And I’ve had these discussions in person several times. I’m not as empowered to have them depending on how junior I am, six, four months. Oh yes. But politics. But I think that, and those mistakes can come from several, some of my own mistakes can come from that. I made a mistake recently when in retrospect, the physics didn’t make sense in retrospect. And we wound up having to do a different surgery on the patient in fairly short order. And the decisions we made at the time, we were weighing a bunch of different variables and we weighed them incorrectly. And so the kindest response I have for that is whatever they were seeing in that moment, yeah, they were trying to get this patient over the next hump. They were trying to get the patient to the next stage. That’s
Speaker 1 (00:53:56):
Okay if the logic is there, I’m okay with that. Yeah. We’re not going to do a definitive hernia repair today because you’re having whatever other operation, but know that you are highly likely to have a hernia recurrence, but at the next stage we’ll do the perfect repair. I’m totally okay with that.
Speaker 2 (00:54:15):
Yeah. Yeah, I think so. The mistakes from sort of weighing the risk factors are one part and hindsight is 2020. It’s 2020 for me, and I have my regrets. And on the other side, the mistakes based on knowledge and understanding of our tools. And that can be understanding of the characteristics of the Mesh that we’re putting in understanding of the characteristics of the sutures that we use to put people back together. We still have surgeons all over the country who, for example, will, if someone has to get a surgery and they’ve already had a Mesh, they’ll cut, make a cut through that Mesh to get in to do whatever they need to do. And they’ll so up the Mesh with an absorbable suture, more suture, which will become a new hernia. And that for us, a specialist. Yeah, a hernia specialist. That’s bonkers. But that is a knowledge deficit that is just a basic knowledge deficit that is I think, part of you and my job to help bring the next information that we have to the rest of the country.
Speaker 1 (00:55:21):
Or they use absorbable Mesh with non-absorbable suture. They suture them. Why that makes, these are like, I call it logic, but some of it’s also knowledge. Many surgeons do not know the intricacies of lightweight Mesh, heavyweight Mesh, dual Mesh barrier, Mesh, all these different meshes, absorbable commonly using whatever the nurse has in the room. And my very first case at one of my hospitals, my very first case, the surgeon called me, he’s like, oh, the resident called me because surgeon didn’t even know I was hired yet. Right. The residents already knew me. And they said, would you mind coming and seeing this patient? I said, sure, there’s stool coming out of his wound. I was like, he needs to go back to the operating room. The surgery was I think two days before right ventral hernia. And they’re like, oh, okay. So I said, would you like me to in there with you? Yes, please. We don’t know what to do. Why? It was perfectly well done case. So I go in there, you may not remember. Maybe, do you remember there’s something called composites, Google patches.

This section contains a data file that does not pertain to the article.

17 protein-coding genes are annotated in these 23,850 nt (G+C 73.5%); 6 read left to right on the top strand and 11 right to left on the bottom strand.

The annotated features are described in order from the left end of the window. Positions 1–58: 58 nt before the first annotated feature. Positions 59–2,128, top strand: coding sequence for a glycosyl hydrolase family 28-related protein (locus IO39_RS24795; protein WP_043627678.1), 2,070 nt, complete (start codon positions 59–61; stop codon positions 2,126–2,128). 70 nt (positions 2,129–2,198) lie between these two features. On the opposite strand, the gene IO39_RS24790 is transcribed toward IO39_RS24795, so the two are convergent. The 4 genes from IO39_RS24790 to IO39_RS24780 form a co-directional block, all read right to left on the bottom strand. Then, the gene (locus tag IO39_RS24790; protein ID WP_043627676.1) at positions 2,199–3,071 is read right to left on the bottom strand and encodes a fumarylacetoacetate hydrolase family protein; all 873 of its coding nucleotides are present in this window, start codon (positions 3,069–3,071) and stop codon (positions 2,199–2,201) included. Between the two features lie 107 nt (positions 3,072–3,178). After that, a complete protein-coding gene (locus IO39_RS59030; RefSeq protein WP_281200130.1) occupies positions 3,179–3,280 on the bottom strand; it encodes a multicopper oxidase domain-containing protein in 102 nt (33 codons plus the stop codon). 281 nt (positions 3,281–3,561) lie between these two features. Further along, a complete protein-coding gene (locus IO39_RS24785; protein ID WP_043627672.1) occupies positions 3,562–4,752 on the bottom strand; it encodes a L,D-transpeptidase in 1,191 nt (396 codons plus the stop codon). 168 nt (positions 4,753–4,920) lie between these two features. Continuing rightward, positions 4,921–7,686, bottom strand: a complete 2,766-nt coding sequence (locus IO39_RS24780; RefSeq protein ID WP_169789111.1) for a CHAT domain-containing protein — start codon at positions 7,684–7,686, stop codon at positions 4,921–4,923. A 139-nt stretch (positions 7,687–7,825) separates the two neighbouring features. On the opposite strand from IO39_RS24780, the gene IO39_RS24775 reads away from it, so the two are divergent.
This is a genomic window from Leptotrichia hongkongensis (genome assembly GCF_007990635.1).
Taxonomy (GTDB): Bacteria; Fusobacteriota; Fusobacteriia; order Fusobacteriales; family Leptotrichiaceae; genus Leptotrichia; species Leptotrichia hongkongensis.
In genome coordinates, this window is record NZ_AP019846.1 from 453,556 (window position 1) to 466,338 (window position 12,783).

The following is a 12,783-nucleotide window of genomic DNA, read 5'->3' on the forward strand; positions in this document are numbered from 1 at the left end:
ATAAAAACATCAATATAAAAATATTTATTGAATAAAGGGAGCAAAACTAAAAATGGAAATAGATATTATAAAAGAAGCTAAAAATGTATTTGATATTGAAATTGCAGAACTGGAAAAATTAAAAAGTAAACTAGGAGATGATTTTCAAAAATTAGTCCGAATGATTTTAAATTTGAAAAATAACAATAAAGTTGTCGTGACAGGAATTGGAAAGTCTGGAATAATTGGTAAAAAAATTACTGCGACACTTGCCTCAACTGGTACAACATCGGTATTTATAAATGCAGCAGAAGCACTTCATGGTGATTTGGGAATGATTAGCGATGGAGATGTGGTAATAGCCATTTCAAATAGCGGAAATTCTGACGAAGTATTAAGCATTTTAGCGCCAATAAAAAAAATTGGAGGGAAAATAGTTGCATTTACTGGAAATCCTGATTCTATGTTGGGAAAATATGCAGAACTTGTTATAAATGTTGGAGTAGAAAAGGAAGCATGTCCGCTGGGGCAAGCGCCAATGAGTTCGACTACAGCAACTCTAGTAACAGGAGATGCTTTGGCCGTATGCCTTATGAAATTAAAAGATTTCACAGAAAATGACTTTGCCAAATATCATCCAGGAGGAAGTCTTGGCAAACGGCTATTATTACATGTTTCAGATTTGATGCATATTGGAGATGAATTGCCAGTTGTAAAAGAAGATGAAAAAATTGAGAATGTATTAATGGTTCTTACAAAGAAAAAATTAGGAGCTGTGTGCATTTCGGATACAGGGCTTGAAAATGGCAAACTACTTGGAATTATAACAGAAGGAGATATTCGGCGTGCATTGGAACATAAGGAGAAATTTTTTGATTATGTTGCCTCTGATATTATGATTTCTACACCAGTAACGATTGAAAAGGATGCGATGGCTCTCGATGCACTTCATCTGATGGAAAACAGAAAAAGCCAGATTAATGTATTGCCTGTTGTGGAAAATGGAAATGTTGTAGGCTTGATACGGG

Speaker 2 (00:56:35):
I’ve taken them out.
Speaker 1 (00:56:37):
Speaker 2 (00:56:38):
I’ve never put them in. That was before my time. I’ve taken them out.
Speaker 1 (00:56:41):
Yeah. They were made in a way that the lower, there’s like three layers of Mesh, two like heavyweight polypropylene meshes, and then E P T F E Mesh on the bottom with a ring. But the way it was, it’s put together is the barrier Mesh. The lower Mesh is wider than the polypropylene Mesh by a small rim. You’re not supposed to cut this Mesh because by cutting it, you now have a very razor sharp edge, number one, and number two, you’re exposing the thicker polypropylene Mesh to bowel, which specifically the design of Mesh was made not to expose that part. So senior surgeon, I go in OR with him, just me, the resident, the other senior surgeon, are looking to see how I can help this situation. And I look at the Mesh and I’m like, it’s clearly kind. Did you cut this Mesh? And he said, yeah, as if, of course I cut the Mesh and I said, you can’t cut this Mesh. I was like, what do you mean it was too big? Then you order a smaller Mesh, specifically this Mesh, you can’t cut. That’s why the patient had fistula, which was basically a stool coming out because you now basically put a razor blade into the abdominal wall. So he just didn’t know. No one told him he’s probably cut Mesh before. I don’t even know. Because he didn’t act like that wasn’t like a detail he wanted to share with me necessarily. That was important.
Speaker 2 (00:58:18):
And the challenge in that moment, you are a new hire helping out a senior surgeon, is to educate in a way that he can hold onto that information and that everybody else in the room knows that they can come to you when they have these questions.